Tuesday, 1 May 2012

Montero Mining differentiates itself with “fast track strategy” to production at Wigu Hill

Montero Mining and Exploration (CVE:MON) has what it believes to be a giant rare earths deposit in Tanzania, and in the span of 15 months since it listed, has delineated an initial resource and produced actual samples of saleable rare earth products - a first for a junior in its space.

The company continues to de-risk its main project as part of its fast-track to production strategy.

Its flagship Wigu Hill property was first identified in the 1950’s as a high grade rare earth deposit recorded by the USGS, with a large carbonatite complex measuring 6.4 by 3.2 kilometres.

The asset has bastnaesite mineralization and is considered a "look-a-like" to Molycorp's (NYSE:MCP) Mountain Pass project in the US as the rare earth elements at the deposit are hosted in the mineral bastnaesite, found in carbonatite dikes.

The dikes are around 10-20 metres wide and occur in swarms, with the challenge being to determine where the rare earth-bearing dikes are most concentrated and best mineralized, says president and CEO Dr. Tony Harwood in a recent interview with Proactive Investors.

Rare earth elements are critical in the development of emerging green technologies and high-tech applications, from electric and hybrid vehicles and wind and hydro power turbines, to LCD screens, MRI and X-ray machines, mobile devices and other computing equipment.

With China producing over 95 percent of the world's rare earths, and the country constantly cutting back on exports, the metals are set to be in high demand in the near future. Hence the explosion in the rare earths space, as an increasing amount of junior rare earth companies emerge seeking to take their projects to production.

Harwood says that what differentiates Montero from the others is the company's strategy to "fast track" the project to production.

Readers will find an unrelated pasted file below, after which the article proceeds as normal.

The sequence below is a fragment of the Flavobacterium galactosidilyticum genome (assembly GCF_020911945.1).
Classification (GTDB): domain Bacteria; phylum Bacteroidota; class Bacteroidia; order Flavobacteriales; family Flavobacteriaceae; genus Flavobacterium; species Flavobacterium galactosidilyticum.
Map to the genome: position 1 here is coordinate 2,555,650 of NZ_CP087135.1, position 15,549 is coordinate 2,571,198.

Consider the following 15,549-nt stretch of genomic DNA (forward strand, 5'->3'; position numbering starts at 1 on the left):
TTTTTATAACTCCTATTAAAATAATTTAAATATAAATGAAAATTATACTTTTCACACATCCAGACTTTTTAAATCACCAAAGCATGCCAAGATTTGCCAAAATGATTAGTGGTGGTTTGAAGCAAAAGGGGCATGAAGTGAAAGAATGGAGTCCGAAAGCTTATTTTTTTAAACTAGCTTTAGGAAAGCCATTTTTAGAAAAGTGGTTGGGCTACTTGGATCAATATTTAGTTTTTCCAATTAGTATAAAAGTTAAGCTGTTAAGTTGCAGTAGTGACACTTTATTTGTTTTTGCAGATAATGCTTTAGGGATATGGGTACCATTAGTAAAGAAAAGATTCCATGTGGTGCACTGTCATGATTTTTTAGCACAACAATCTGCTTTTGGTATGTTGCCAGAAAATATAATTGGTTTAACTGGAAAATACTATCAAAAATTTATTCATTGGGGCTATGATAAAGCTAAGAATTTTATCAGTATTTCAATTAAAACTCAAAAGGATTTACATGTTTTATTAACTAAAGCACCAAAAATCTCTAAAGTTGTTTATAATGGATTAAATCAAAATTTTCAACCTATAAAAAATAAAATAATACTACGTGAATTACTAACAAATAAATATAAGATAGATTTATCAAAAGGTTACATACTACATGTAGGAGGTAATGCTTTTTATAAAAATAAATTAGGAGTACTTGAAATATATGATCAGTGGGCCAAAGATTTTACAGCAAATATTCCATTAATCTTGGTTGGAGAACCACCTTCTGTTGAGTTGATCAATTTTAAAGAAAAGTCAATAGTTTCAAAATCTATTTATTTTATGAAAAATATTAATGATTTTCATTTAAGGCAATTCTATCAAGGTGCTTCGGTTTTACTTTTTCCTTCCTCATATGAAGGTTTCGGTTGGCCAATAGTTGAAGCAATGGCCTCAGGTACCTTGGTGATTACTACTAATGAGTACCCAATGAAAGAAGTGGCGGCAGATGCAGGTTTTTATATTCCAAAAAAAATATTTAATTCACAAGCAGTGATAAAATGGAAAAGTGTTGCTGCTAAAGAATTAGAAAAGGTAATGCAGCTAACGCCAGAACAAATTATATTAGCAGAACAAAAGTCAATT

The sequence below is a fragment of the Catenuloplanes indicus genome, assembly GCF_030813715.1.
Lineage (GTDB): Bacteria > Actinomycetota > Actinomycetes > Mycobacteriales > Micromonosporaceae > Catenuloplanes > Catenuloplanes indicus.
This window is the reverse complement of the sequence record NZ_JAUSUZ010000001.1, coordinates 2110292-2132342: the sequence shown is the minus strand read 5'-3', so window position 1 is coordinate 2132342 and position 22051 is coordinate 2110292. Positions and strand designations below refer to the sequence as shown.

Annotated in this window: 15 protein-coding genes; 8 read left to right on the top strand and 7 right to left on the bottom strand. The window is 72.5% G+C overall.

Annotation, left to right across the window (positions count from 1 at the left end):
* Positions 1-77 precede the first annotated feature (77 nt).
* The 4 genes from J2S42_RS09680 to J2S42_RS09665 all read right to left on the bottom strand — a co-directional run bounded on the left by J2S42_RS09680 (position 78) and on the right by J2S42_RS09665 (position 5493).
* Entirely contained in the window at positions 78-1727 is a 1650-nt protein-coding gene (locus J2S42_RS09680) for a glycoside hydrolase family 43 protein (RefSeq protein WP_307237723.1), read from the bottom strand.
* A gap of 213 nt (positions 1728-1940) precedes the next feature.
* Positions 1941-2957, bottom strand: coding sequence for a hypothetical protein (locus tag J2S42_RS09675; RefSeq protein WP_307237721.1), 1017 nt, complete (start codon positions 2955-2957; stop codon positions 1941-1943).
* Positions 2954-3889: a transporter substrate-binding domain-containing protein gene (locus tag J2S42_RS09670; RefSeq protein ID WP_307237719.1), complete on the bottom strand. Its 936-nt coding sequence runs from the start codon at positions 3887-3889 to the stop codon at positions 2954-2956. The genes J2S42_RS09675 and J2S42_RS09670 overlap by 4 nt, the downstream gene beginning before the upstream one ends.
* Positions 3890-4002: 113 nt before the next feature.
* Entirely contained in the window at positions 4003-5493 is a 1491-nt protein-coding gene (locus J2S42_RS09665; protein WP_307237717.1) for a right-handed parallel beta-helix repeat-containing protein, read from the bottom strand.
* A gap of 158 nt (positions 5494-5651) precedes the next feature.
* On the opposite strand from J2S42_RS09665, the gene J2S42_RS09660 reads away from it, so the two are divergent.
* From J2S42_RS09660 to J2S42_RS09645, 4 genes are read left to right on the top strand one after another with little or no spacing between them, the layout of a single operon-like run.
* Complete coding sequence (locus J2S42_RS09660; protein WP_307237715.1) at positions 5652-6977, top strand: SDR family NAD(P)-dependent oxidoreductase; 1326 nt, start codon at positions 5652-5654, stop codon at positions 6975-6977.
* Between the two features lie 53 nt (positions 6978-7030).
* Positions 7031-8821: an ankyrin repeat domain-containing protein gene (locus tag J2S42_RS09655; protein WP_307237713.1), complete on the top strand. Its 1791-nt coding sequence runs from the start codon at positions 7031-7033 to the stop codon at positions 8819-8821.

"While drilling out what we believe to be a giant deposit, we are focused on getting a portion of the project to a mining and refining stage," Harwood says.

"We also, unlike any other juniors out there, have actually produced saleable rare earth products for marketing to potential off take deals."

Indeed, through hydro-metallurgical test work with consultants Mintek, Montero said in March that it produced the first samples of concentrated rare earth chemical grade products from its Wigu Hill project in Tanzania, with a tested process route now in place.

The making of not only Mixed Rare Earth, but also Cerium chemical products was a major milestone for the company, as it allows Montero to show indicative product when in discussions with potential off-take partners.

"The samples of saleable rare earth products are pretty significant. The step has allowed us to engage around 30 groups with these materials," Harwood says.

"We have de-risked the project significantly with our metallurgy work and have gotten to the stage where we can attract, in a meaningful way, end users of rare earths materials."

The accomplishment indeed proved beneficial, as these samples were instrumental in a non-binding off-take agreement signed with Star Earth Minerals last month, for the supply of light rare earths from its Wigu Hill project.

Star Earth Minerals is a manufacturer of light rare earth compounds based in Mumbai, India, and is seeking a consistent supply of light rare earths for its customers in the glass, ceramic and catalyst industries, located mainly in South East Asia and Japan.

In the first phase of production from Wigu Hill, Montero is targeting output of 5,000 tonnes of mixed rare earth product per year, with Star Earth having the appetite for around 1,000 to 3,000 tonnes, Harwood says.

The company is planning to secure more off-take agreements in order to fund the development of its project and sell its materials to refineries, with at least three firm deals targeted.